5 constructive ways to waste time on the internet

If I could quantify the hours I’ve spent browsing superfluous websites on the internet, I’d be father time. But I’m not. All I know is that the internet’s a wormhole of information, that may or may not be relevant at the time, but definitely makes for some great conversation starters.

And that’s exactly why it’s advantageous.

If you have a spare moment trapped in a boredom bubble — perhaps Monday is going to the dogs, or you’re two hours out from the Friday bell — the internet can help you out by teaching you a thing or two.

With that said, here are five foolproof ways of spending some time educating yourself while wasting time.

Browsing the history of today’s date on Wikipedia

Why: gain some awesome (but random) conversation starter ammo.

Yes, you could simply spend an entire day link-jumping from Wikipedia page to page, but where’s the challenge in that? Besides, you need an initial search query. What better to begin with than the current date?

Simply Google the current date with “Wikipedia” as a suf- or prefix and voila.

Wikipedia lists the date’s key events in history, the significant birthdays and deaths that’ve fallen on the date, as well as holidays from across the world observed on the day.

Learn about a random yet oddly-specific topic

Why: have you ever wanted to know more about pomegranates? Unicorns? Kim Kardashian? The invention of the wheel?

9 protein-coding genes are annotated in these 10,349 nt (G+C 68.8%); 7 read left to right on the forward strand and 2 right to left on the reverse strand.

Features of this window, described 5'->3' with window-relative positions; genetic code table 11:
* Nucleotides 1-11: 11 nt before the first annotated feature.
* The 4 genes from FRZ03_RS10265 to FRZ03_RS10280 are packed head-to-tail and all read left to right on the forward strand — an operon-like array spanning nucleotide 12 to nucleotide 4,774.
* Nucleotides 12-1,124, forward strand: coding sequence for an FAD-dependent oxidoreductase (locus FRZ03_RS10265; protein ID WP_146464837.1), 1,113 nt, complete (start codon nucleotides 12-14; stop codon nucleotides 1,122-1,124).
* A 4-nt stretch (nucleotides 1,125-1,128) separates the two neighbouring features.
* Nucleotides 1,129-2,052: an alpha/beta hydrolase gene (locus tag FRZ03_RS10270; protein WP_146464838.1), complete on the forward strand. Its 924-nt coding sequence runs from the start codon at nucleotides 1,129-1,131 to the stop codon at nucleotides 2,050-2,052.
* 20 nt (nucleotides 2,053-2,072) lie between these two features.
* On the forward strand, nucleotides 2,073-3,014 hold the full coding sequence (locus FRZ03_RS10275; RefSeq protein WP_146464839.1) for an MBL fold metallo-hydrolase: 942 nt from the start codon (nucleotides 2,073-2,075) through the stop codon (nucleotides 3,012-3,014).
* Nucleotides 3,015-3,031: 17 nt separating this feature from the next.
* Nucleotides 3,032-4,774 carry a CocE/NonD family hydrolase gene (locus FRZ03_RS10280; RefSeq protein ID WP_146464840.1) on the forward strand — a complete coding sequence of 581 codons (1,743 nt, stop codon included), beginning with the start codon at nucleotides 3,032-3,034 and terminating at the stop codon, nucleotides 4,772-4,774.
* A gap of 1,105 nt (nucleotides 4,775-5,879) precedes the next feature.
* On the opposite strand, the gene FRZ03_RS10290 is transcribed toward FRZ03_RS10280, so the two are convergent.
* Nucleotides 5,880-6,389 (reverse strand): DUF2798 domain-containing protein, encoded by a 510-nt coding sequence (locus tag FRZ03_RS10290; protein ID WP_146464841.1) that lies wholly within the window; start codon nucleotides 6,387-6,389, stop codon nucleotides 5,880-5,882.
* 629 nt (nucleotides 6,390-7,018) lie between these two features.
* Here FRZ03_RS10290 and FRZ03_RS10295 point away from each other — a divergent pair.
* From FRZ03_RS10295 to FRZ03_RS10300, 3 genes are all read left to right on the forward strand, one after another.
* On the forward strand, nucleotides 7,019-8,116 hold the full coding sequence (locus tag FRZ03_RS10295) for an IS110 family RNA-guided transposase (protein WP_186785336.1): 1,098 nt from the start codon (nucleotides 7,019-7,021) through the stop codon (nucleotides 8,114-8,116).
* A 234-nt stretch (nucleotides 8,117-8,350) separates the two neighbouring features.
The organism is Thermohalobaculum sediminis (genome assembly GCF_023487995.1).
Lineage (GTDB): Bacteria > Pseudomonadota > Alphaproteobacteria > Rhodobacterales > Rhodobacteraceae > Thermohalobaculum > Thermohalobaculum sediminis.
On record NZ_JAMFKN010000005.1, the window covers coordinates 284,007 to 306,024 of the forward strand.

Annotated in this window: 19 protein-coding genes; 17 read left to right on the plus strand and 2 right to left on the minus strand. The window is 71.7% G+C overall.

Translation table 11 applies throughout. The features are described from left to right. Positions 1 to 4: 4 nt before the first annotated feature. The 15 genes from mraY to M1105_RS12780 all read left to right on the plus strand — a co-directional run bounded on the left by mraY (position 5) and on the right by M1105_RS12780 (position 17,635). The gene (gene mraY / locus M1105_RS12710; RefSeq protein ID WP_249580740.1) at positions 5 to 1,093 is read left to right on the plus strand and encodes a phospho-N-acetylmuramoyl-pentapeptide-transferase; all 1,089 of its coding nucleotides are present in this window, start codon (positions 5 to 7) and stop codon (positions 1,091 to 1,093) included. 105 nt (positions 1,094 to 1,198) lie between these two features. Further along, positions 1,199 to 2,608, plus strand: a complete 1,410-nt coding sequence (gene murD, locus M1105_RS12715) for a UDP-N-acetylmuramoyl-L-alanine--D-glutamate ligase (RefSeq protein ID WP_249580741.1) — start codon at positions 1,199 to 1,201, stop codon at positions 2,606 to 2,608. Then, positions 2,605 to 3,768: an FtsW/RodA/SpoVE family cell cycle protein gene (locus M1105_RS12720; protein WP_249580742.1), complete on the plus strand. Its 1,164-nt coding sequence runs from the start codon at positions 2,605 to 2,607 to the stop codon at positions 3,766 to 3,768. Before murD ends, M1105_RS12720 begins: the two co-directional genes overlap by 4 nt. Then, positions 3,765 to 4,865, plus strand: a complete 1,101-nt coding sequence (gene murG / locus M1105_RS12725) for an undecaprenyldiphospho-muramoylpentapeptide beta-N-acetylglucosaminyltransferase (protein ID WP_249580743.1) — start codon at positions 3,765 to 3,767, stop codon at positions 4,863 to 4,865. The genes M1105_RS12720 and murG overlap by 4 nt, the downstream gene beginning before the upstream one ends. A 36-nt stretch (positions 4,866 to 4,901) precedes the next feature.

Stumbleupon is a vortex of interesting information topically compiled by users, arranged by the company, into relatable chunks. It’s like Reddit in many aspects, but instead of listing a number of links on a single page, StumbleUpon cycles through a number of websites seemingly ad infinitum. It’s a way to find content on specific topics without hassle, and an easy way to spend four hours reading about the complexities of turtles‘ lives.

Look for a fascinating new wallpaper

Why: why wouldn’t you want a new wallpaper?

Another mass of content lurks on DeviantArt, but instead of information, you’ll find some gorgeous user-submitted art. Although DeviantArt has largely petered out of general internet conversation of late, its content credibility remains and it’s still a great place to find unique wallpapers, avatars, cursors, and practically everything under the digital sun.

Gloss through a mass of infographics

Why: it’s much easier to learn odd facts through pictures.

Yes, obviously the entirety of Reddit is a definite time-waster, but have you ventured over to the r/Infographics subreddit lately? With a slew of information available using the visual template of infographics, you can learn practically anything from tying knots, to fixing your car’s engine to the names of the presidents of the world.

Discover what your favourite songs mean

Why: be the smartass who understands what The Lumineers are on about.

Have you ever fallen in love with a song to realise that you haven’t a clue what it means? SongMeanings is a site that tries to help. You can browse specific tracks and read its community’s explanations of the lyrics, or you can follow specific artists, and have new meanings sent to you daily.

While song descriptions are largely subjective and will differ from person to person, the site also boasts a little factoid blurb for each song.

Feature image: Richard Pope via Flickr

Andy Walker
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